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Myanmar says it's working to repatriate Rohingya

The Asian nation says it's working with Bangladesh and the U.N. to bring home some of the tens of thousands of Rohingya Muslim refugees.
Credit: AP
FILE - In this Oct. 22, 2017, file photo, Rohingya Muslim woman, Rukaya Begum, who crossed over from Myanmar into Bangladesh, holds her son Mahbubur Rehman, left and her daughter Rehana Bibi, after the government moved them to newly allocated refugee camp areas, near Kutupalong, Bangladesh. A special U.N. body has wrapped up two years of documenting alleged human rights violations by Myanmar's security forces with a call for the Southeast Asian nation be held responsible in international legal forums for genocide against the Muslim Rohingya minority. (AP Photo/Dar Yasin, File)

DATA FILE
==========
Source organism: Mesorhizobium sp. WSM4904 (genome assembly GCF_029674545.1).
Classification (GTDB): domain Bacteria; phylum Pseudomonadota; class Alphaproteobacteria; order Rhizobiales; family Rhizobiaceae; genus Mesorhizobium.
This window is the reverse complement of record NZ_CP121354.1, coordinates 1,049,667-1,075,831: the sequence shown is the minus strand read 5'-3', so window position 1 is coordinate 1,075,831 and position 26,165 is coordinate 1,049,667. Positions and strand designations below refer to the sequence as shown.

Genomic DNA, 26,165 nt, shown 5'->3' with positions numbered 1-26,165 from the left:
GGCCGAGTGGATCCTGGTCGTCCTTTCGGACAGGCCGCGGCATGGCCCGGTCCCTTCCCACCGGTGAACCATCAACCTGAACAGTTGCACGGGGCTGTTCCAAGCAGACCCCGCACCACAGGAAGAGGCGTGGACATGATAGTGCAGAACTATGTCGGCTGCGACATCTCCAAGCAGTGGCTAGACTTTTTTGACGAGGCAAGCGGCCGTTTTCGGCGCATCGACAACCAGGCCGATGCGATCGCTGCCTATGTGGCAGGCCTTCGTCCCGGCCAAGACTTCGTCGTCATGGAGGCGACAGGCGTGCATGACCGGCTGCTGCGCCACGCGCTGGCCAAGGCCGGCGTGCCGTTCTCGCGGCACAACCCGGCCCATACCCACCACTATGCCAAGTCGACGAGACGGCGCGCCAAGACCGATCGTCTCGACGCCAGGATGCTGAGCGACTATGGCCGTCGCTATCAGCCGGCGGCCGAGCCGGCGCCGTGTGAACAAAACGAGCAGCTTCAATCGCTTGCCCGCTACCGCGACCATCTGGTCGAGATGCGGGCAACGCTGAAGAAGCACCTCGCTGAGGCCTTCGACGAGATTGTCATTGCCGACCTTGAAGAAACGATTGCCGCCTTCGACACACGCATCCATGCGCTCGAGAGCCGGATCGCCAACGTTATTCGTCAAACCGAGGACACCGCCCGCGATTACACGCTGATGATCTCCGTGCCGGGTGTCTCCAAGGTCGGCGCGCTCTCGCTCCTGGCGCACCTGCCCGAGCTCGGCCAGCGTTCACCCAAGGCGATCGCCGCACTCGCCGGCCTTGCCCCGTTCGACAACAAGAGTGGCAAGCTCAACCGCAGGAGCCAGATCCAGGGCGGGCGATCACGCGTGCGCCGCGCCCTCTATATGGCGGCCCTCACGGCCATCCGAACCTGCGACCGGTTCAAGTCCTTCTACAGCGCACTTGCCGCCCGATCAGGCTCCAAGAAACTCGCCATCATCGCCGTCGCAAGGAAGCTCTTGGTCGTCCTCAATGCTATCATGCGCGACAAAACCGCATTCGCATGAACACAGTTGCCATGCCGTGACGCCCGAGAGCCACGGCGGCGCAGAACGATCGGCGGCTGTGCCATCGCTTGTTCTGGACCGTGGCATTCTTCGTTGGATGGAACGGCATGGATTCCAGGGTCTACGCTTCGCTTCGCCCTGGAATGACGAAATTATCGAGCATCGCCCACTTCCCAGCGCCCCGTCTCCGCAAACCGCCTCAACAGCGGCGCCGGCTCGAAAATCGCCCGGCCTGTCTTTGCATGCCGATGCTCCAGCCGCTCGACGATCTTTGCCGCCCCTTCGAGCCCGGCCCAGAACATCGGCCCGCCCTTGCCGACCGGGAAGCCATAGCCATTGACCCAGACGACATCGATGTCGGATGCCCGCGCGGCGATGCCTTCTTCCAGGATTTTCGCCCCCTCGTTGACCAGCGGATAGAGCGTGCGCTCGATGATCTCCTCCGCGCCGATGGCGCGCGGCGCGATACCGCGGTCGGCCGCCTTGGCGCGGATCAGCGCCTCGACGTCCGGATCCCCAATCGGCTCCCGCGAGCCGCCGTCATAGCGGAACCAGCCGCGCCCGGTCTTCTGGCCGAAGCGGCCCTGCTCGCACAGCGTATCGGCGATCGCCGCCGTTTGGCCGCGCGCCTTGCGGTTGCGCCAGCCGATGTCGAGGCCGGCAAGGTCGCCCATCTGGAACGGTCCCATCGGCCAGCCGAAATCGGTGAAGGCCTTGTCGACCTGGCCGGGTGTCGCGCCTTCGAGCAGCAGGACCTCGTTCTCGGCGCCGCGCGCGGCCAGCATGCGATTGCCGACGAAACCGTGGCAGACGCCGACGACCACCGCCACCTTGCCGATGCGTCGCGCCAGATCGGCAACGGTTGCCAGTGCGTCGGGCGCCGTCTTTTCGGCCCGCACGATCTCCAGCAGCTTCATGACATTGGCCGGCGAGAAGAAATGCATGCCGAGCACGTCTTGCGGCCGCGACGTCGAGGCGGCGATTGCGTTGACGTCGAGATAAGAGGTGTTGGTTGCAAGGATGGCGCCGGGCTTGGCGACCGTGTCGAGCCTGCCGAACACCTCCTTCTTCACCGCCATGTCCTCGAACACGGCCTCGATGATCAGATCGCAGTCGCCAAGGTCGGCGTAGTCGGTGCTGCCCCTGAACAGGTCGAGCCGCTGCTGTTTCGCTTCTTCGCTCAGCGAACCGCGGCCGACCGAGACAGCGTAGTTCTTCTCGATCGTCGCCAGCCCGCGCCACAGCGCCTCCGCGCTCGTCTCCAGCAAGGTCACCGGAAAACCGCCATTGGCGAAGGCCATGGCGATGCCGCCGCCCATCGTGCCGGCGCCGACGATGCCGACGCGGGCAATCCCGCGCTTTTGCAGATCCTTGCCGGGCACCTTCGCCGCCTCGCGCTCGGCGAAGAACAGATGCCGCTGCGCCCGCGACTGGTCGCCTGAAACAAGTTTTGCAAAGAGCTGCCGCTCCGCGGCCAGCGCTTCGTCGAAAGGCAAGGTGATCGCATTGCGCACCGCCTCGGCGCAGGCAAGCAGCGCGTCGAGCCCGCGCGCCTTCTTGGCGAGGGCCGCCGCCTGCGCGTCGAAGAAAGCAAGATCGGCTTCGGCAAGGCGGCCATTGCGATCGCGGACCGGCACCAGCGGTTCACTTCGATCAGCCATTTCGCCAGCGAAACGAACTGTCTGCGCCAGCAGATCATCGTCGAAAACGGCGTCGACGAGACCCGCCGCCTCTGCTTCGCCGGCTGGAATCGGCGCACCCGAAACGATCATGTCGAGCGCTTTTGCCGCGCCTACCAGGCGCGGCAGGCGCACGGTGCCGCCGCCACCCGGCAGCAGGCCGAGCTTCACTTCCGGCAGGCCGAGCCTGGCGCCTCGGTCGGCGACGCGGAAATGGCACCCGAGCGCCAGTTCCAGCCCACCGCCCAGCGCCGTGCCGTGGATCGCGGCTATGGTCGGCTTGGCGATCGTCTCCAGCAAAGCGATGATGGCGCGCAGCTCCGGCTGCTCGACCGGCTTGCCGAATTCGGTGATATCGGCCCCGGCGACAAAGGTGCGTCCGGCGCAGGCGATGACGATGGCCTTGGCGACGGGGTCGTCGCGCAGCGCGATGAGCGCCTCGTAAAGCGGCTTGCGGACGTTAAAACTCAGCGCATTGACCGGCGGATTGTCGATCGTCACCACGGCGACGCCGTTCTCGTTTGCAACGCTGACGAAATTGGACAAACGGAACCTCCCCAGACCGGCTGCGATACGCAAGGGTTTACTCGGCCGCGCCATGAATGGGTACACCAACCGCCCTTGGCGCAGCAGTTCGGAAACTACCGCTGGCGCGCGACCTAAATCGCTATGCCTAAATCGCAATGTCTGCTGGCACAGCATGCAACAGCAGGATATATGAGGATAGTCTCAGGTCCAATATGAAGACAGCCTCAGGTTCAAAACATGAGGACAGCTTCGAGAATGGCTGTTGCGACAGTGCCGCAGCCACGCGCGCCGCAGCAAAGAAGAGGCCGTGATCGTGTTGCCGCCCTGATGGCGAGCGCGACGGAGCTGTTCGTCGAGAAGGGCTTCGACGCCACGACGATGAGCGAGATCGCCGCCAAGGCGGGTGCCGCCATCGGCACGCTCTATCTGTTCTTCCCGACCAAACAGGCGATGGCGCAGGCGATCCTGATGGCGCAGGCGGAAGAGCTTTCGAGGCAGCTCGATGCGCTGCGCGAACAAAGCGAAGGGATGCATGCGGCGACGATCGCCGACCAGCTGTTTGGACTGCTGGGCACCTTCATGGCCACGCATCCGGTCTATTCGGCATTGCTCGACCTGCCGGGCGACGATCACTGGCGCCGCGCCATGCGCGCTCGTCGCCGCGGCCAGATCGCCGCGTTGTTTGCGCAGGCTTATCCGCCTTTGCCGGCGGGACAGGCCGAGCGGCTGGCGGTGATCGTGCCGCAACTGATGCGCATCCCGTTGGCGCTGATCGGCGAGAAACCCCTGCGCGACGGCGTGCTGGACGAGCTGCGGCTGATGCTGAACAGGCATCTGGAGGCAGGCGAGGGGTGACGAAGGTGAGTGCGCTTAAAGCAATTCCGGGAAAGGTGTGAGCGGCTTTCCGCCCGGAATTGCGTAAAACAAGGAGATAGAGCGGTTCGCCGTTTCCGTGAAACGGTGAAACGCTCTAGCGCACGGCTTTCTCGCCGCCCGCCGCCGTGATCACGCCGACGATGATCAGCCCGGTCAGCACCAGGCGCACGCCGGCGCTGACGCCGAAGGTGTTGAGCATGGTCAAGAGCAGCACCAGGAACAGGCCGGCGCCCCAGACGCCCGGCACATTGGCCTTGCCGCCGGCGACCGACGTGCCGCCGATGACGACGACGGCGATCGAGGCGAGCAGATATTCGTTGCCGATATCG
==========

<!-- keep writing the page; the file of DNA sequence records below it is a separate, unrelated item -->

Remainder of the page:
UNITED NATIONS (AP) — Myanmar wants Rohingya Muslim refugees in Bangladesh repatriated to their former homes so they can live in a "more conducive environment" than the one they fled.

Kyaw Tint Swe is Myanmar's minister for the office of the state counselor. He says Myanmar is working with Bangladesh and the U.N. to find "long-term and practical solutions" to bring home some of the tens of thousands of Rohingya in the country's Rakhine state. That state borders Bangladesh.

Speaking at the U.N. on Saturday, he also warned of "destructive movements in the camps aimed at preventing repatriation."

Myanmar's military began a harsh counterinsurgency campaign against minority Rohingya Muslims in August 2017 in response to an insurgent attack.

More than 700,000 Rohingya fled, many to Bangladesh, from what has been called an ethnic cleansing campaign involving mass rapes, killings and burning of thousands of their homes.

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